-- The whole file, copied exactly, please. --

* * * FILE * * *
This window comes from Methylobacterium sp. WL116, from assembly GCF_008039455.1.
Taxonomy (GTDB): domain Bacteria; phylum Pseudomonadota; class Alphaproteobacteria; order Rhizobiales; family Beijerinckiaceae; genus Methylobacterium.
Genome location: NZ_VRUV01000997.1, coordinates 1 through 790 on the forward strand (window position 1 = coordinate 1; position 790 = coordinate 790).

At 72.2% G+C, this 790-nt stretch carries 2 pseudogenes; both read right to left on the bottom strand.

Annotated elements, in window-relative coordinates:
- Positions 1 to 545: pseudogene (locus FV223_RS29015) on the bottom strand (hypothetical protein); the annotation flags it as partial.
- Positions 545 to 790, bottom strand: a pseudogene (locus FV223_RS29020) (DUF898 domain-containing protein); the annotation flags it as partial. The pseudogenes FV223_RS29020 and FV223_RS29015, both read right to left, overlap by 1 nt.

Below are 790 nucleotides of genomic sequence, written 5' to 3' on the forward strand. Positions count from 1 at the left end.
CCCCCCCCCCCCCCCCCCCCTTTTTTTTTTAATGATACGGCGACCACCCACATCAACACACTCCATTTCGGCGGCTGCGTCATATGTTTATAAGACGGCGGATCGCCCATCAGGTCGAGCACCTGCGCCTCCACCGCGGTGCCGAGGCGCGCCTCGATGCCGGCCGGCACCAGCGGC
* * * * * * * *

This window comes from Methylobacterium sp. WL116, from assembly GCF_008039455.1.
Taxonomy (GTDB): domain Bacteria; phylum Pseudomonadota; class Alphaproteobacteria; order Rhizobiales; family Beijerinckiaceae; genus Methylobacterium.
Genome location: NZ_VRUV01000997.1, coordinates 1 through 790 on the forward strand (window position 1 = coordinate 1; position 790 = coordinate 790).

At 72.2% G+C, this 790-nt stretch carries 2 pseudogenes; both read right to left on the bottom strand.

Annotated elements, in window-relative coordinates:
- Positions 1 to 545: pseudogene (locus FV223_RS29015) on the bottom strand (hypothetical protein); the annotation flags it as partial.
- Positions 545 to 790, bottom strand: a pseudogene (locus FV223_RS29020) (DUF898 domain-containing protein); the annotation flags it as partial. The pseudogenes FV223_RS29020 and FV223_RS29015, both read right to left, overlap by 1 nt.

Below are 790 nucleotides of genomic sequence, written 5' to 3' on the forward strand. Positions count from 1 at the left end.
CCCCCCCCCCCCCCCCCCCCTTTTTTTTTTAATGATACGGCGACCACCCACATCAACACACTCCATTTCGGCGGCTGCGTCATATGTTTATAAGACGGCGGATCGCCCATCAGGTCGAGCACCTGCGCCTCCACCGCGGTGCCGAGGCGCGCCTCGATGCCGGCCGGCACCAGCGGC